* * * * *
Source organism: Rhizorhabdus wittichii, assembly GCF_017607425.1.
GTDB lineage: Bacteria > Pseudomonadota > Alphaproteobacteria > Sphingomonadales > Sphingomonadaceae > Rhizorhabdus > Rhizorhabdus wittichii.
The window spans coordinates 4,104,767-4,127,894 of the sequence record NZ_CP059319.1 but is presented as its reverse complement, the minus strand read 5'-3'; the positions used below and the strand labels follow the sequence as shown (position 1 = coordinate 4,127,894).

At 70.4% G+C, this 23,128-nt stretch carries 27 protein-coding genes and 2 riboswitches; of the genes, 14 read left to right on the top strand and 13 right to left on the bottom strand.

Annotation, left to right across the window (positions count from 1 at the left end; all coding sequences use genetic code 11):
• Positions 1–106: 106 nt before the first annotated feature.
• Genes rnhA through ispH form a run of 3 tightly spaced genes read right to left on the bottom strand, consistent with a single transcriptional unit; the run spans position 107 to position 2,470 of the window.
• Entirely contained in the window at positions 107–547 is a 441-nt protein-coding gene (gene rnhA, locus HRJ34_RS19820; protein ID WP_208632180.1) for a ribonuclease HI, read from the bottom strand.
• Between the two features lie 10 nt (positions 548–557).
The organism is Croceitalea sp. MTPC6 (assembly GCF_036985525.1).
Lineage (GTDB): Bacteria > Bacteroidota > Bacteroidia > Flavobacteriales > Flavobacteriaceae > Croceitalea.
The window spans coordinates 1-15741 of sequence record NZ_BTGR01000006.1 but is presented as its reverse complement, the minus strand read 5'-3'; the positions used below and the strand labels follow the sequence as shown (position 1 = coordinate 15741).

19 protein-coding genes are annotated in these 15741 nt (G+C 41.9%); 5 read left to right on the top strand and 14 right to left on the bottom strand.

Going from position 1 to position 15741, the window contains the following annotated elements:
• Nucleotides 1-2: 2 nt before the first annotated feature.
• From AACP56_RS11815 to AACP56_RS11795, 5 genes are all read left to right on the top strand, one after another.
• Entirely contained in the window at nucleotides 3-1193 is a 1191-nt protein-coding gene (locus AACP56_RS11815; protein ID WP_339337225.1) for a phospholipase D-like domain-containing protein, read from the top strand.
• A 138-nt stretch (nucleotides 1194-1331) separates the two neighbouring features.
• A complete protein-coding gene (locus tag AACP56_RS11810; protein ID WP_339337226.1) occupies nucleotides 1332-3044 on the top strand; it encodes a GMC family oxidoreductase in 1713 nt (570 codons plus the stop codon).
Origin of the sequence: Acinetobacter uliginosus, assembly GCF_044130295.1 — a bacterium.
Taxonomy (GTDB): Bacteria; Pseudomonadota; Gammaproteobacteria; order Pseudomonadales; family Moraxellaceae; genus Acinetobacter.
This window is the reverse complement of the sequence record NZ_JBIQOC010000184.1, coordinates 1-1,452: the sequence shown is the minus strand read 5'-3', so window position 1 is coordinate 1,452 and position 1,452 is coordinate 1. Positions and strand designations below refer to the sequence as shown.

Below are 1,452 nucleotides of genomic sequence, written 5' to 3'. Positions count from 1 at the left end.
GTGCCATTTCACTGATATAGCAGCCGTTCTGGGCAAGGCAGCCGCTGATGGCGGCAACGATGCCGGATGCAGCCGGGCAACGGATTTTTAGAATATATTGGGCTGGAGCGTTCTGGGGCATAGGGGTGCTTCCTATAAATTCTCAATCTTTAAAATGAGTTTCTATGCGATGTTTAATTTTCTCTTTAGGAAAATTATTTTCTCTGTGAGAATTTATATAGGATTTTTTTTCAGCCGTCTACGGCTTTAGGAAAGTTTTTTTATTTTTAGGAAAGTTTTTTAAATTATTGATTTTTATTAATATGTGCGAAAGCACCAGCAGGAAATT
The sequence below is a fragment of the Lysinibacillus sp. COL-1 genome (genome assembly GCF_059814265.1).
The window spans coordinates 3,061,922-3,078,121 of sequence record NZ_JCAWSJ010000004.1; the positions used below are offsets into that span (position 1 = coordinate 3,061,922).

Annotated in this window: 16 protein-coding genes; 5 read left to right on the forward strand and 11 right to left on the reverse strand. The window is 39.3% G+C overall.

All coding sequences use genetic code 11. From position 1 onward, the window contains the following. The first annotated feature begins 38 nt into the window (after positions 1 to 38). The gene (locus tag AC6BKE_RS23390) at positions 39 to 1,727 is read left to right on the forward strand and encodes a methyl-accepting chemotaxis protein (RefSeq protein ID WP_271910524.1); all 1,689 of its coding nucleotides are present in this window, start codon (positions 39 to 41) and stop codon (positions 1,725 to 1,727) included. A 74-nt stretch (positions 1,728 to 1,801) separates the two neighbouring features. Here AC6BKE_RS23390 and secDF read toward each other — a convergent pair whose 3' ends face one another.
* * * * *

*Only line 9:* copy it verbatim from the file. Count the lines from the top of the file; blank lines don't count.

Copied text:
• Between the two features lie 10 nt (positions 548–557).